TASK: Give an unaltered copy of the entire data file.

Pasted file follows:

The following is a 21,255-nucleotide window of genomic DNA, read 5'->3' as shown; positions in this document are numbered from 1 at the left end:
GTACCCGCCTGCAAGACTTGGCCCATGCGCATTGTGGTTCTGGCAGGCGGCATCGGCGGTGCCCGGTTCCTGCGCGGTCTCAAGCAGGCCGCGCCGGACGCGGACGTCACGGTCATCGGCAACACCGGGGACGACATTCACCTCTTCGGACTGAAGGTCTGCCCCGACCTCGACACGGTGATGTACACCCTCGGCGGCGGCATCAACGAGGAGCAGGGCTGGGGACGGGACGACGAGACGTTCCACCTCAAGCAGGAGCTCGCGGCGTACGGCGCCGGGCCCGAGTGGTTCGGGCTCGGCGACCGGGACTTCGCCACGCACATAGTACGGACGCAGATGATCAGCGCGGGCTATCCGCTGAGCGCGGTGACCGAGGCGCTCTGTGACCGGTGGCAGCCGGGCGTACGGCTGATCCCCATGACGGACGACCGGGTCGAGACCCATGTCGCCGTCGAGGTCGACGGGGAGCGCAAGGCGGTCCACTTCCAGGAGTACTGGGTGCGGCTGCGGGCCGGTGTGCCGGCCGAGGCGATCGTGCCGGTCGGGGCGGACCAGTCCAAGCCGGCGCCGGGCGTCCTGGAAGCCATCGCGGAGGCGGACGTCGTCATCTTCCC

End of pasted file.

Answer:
The following is a 21,255-nucleotide window of genomic DNA, read 5'->3' as shown; positions in this document are numbered from 1 at the left end:
GTACCCGCCTGCAAGACTTGGCCCATGCGCATTGTGGTTCTGGCAGGCGGCATCGGCGGTGCCCGGTTCCTGCGCGGTCTCAAGCAGGCCGCGCCGGACGCGGACGTCACGGTCATCGGCAACACCGGGGACGACATTCACCTCTTCGGACTGAAGGTCTGCCCCGACCTCGACACGGTGATGTACACCCTCGGCGGCGGCATCAACGAGGAGCAGGGCTGGGGACGGGACGACGAGACGTTCCACCTCAAGCAGGAGCTCGCGGCGTACGGCGCCGGGCCCGAGTGGTTCGGGCTCGGCGACCGGGACTTCGCCACGCACATAGTACGGACGCAGATGATCAGCGCGGGCTATCCGCTGAGCGCGGTGACCGAGGCGCTCTGTGACCGGTGGCAGCCGGGCGTACGGCTGATCCCCATGACGGACGACCGGGTCGAGACCCATGTCGCCGTCGAGGTCGACGGGGAGCGCAAGGCGGTCCACTTCCAGGAGTACTGGGTGCGGCTGCGGGCCGGTGTGCCGGCCGAGGCGATCGTGCCGGTCGGGGCGGACCAGTCCAAGCCGGCGCCGGGCGTCCTGGAAGCCATCGCGGAGGCGGACGTCGTCATCTTCCC